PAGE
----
I am currently working on porting
vue-lazy-hydration to Vue 3. With that comes the potential to make some significant improvements since Vue 3 has an API that allows controlling the hydration of VNodes. Working with the new APIs got me thinking about the general concept of hydration.
Partial Hydration vs. Lazy Hydration
First, start with the shared word: Hydration. In the context of client-side frameworks, this means making server-side rendered HTML interactive without completely re-rendering it from scratch. The goal of rendering HTML server-side, and hydrating it on the client, is to deliver HTML to the browser as fast as possible. The hydration process makes the HTML interactive as if it were rendered client-side. But especially for big sites with deeply nested HTML, the hydration process can be very costly. This is why we ideally want to hydrate as little as possible.
If we don’t hydrate the complete app at once but only certain parts, we call it Partial Hydration. Typically, Partial Hydration means hydrating only those components of an application that need to be interactive. For example, on a blog, you might have a component rendering static text only. There is no need for hydrating that component because it is not interactive.
Lazy Hydration is a form of Partial Hydration where you can trigger hydration at a later point and not immediately after loading the site. A good example is components outside of the viewport. You don’t need to hydrate them instantly, but you can delay hydration until the component is visible.
<template> <TheNavigation/> <LazyHydrate skip> <TheBlogArticle/> </LazyHydrate> <LazyHydrate when-visible> <TheFooter/> </LazyHydrate> </template>
In this simplified example, you can see that we render
<TheNavigation> as usual. But we wrap
<TheBlogArticle> in a
<LazyHydrate> component that
skips hydration completely because it only renders static text; there is no need for hydration. In the
<TheFooter>, we have interactive
<RouterLink>s, which we want to make interactive and therefore need to hydrate. But we only have to do this when the footer is visible.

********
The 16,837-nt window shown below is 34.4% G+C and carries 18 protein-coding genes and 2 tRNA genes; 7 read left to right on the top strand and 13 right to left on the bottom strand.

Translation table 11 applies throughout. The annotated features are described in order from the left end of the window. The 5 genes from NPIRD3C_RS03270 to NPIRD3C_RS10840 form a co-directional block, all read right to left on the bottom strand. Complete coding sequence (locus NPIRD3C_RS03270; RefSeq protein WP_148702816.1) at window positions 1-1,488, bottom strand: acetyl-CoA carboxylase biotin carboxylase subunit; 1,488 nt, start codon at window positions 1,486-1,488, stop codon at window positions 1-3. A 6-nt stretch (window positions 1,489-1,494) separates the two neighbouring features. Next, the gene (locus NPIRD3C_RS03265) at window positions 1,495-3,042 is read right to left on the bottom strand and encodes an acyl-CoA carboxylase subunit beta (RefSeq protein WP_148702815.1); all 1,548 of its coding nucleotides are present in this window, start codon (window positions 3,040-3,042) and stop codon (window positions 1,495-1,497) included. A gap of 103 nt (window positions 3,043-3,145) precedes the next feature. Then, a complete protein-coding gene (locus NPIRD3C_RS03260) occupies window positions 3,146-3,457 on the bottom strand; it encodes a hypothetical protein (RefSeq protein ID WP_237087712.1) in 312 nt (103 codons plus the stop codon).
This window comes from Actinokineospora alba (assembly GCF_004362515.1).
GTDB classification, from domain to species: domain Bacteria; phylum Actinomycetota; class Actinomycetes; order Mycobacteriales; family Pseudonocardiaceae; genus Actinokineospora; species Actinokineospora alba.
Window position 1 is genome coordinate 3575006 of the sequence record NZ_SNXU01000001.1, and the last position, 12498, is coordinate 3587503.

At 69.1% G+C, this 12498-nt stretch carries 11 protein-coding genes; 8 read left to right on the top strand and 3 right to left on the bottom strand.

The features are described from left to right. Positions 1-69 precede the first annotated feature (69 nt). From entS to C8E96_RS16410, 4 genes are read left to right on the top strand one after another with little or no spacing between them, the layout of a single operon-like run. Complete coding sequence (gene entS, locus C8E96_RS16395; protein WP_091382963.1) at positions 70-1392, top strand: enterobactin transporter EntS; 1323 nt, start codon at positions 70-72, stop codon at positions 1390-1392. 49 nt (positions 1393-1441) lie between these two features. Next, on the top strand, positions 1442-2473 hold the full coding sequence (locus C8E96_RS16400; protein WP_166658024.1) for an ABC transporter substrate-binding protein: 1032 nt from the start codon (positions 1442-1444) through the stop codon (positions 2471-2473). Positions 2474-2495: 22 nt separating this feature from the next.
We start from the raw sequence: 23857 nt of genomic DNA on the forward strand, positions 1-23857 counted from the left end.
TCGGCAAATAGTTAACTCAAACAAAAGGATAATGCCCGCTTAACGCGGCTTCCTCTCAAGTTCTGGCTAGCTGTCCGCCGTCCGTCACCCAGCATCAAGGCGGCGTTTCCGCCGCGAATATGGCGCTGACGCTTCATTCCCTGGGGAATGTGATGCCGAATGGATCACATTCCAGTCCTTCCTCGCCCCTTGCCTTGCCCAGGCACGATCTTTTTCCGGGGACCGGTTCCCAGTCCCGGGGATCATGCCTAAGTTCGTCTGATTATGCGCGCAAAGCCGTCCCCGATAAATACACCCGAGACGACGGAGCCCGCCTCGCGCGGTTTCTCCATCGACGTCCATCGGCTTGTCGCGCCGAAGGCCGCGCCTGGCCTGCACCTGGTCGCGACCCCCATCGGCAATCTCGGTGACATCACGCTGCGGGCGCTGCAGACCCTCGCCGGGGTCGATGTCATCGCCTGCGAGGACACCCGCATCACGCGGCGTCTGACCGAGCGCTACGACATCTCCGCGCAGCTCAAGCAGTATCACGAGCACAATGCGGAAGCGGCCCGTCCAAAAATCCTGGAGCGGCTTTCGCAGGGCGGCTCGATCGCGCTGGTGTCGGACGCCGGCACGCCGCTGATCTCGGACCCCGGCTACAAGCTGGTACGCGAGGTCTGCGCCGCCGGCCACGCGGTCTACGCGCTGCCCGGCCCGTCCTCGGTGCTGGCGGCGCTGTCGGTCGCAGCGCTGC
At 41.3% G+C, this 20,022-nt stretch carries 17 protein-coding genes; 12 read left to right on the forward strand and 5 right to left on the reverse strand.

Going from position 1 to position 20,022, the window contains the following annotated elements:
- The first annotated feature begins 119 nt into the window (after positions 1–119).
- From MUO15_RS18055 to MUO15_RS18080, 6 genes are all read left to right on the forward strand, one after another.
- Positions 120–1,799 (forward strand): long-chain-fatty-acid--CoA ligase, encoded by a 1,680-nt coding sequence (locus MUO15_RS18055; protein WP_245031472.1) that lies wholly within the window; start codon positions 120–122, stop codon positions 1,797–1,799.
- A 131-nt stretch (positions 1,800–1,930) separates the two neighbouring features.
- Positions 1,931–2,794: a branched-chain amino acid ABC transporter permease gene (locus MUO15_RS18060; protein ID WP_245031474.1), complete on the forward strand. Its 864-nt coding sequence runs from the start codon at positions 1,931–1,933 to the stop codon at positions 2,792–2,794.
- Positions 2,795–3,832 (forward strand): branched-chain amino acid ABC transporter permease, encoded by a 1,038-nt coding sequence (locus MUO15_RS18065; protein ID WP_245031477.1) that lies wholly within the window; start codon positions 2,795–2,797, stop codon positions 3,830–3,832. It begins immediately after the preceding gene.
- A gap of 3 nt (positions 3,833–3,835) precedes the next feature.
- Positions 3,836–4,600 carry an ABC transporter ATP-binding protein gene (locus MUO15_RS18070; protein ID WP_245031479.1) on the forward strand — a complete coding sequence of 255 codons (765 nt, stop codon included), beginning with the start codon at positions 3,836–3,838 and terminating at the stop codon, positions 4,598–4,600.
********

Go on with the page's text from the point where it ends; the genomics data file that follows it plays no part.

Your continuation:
The Lazy Hydration concept you can see above works best when we have a mostly interactive application, but we want to exclude some parts from the hydration. Let’s imagine the other way around: we have a huge application with deeply nested components, it is a static website, but there is this one deeply nested component, which must be interactive.
App > ShoppingCart > ProductList > ProductListItem > ProductQuantity
In this example, the whole
App component is static HTML but not
<template> <LazyHydrate skip> <App/> </LazyHydrate> </template>
<!-- src/components/ProductListItem.vue --> <template> <ActiveHydrate> <ProductListItem/> </ActiveHydrate> </template>
In this example, you can see that we skip hydration for
<App> altogether. But we explicitly mark
<ProductListItem> for Active Hydration.
<ProductListItem> is loaded and executed. Even when your site consists of hundreds of components, the final client-side bundle would only be a couple of kilobytes.
Wrapping It Up
I think the way how we currently build websites with client-side frameworks is very wasteful. So wasteful that I often wonder if it was a big mistake by us to move in this direction before we’ve solved the problems that come with this technological choice. Partial, Lazy, and maybe Active Hydration can help us build super-fast websites with modern client-side frameworks.